IGC seamlessly combines the physical worlds of game collectables with their digital predecessors in holy matrimony. Their technology allows game studios (and eventually gamers) to turn their in-game assets and models into hyper-accurate, 3D Print-ready collectables. They are then able to fulfil that order and have a finished product arrive directly at a buyer's door with a click of a button. This can be done either inside a game or outside, depending on the studio.

Why is this significant? This is because you cut out the middleman (manufacturers), as well as solve for the demand problem (not knowing if the collectables will actually sell until they're in stores).

This unlocks a myriad of benefits for both upstart gaming studios, but also established studios:

  1. Increased (and new) revenue & profit streams for gaming studios through increased revenue share and new product offerings; and

  2. A much better user experience and immersion for gamers if they can purchase products within the game AND also have collectables that they have personally designed themselves.

EXAMPLE: Imagine you're playing a game where you have a character that you can customise to look how you want them to. You can also fit them with unique pieces of armour and weapons that only your character owns since you acquired them through achievements that were completed in the game. This is essentially your 1 of 1 character. With IGC, you can now make this character come to life; something that couldn't have been done before.

The timing is here and now.

This can now only be done now with the progression and evolution of AI & machine learning. NeRFs (neural fields), SDFs (signed distance functions) and generative AI are the basis for what IGC is today. Traditional gaming studios would need to spend hours or days to re-create in-game models and characters to be 3D print ready. Because these in-game assets are optimised to display digitally, the time that would need to be spent to create these as 3D-print-ready collectables is boundless.

Likewise, there has never been a better time to be a part of the convergence of media, content & gaming. We see huge tailwinds with video gaming becoming mainstream and providing adjacent content in the form of films, TV & physical merchandise. This has only accelerated in recent years with some examples like the "The Last of Us" tv show on HBO, the highly successful "Arcane" animated series on Netflix, and the Avatar IP being utilised in film sequels, but also gaming too.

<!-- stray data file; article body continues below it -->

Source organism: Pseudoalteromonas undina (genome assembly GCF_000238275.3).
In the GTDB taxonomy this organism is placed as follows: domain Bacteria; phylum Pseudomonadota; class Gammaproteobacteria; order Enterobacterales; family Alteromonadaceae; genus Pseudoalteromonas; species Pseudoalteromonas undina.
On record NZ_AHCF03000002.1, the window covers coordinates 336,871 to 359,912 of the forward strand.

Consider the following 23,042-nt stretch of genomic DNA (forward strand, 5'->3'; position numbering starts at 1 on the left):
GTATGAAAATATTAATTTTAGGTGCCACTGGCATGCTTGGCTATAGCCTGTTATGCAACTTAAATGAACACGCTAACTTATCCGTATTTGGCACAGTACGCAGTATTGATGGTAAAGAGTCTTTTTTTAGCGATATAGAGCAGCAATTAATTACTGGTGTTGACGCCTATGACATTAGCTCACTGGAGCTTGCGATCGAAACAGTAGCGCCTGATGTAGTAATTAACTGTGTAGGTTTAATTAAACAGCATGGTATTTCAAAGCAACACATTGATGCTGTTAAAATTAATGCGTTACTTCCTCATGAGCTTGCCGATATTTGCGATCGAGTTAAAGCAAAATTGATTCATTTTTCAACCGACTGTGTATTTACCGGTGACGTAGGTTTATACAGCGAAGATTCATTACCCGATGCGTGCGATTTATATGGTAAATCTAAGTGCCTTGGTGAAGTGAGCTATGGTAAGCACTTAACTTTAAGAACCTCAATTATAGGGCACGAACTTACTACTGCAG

Meet Craig & Constant

Co-founders of IGC, Craig & Constant, have a commercial pedigree that very few have.

Craig Herbison: Co-founder & CEO

Craig has had several decades of experience across various operating roles in sales and marketing and, most recently, as CEO.

Craig was most notably the former CEO of Plexure, a publicly listed company on the NZX, where he grew topline revenue six-fold during his tenure. Craig has also served as a Director at BNZ, Interim COO at Laybuy, and Head of Marketing at Spark, to name a few.

What you may not know about Craig, however, is that he is a hardcore gamer and has a kickass digital collection of DOOM Slayer collectables which he has amassed over hours of grinding achievements.

IGC is really the birthchild of Craig, which he had ideated and shared with Hillfarrance in early 2022.

Constant Meiring: Co-founder & CTO

Constant is the technical whizz behind IGC's technical moat. Having been the Head of Product at Laybuy and Group Product Manager at Paloma, Constant has decades of experience in product and engineering and building companies from the ground up. At Paloma, Constant was responsible for the in-house development of the products for Marmalade and Chemdloud, which are both successful ventures to date.

Constant is also an avid gamer who is currently slowly making his way through Elden Ring when he has any spare time (which is not much).

Please give a warm welcome to both Craig & Constant! If you're a gaming studio or gaming publisher looking to offer awesome collectables to your customers, reach out to the IGC team here: hello@igc.studio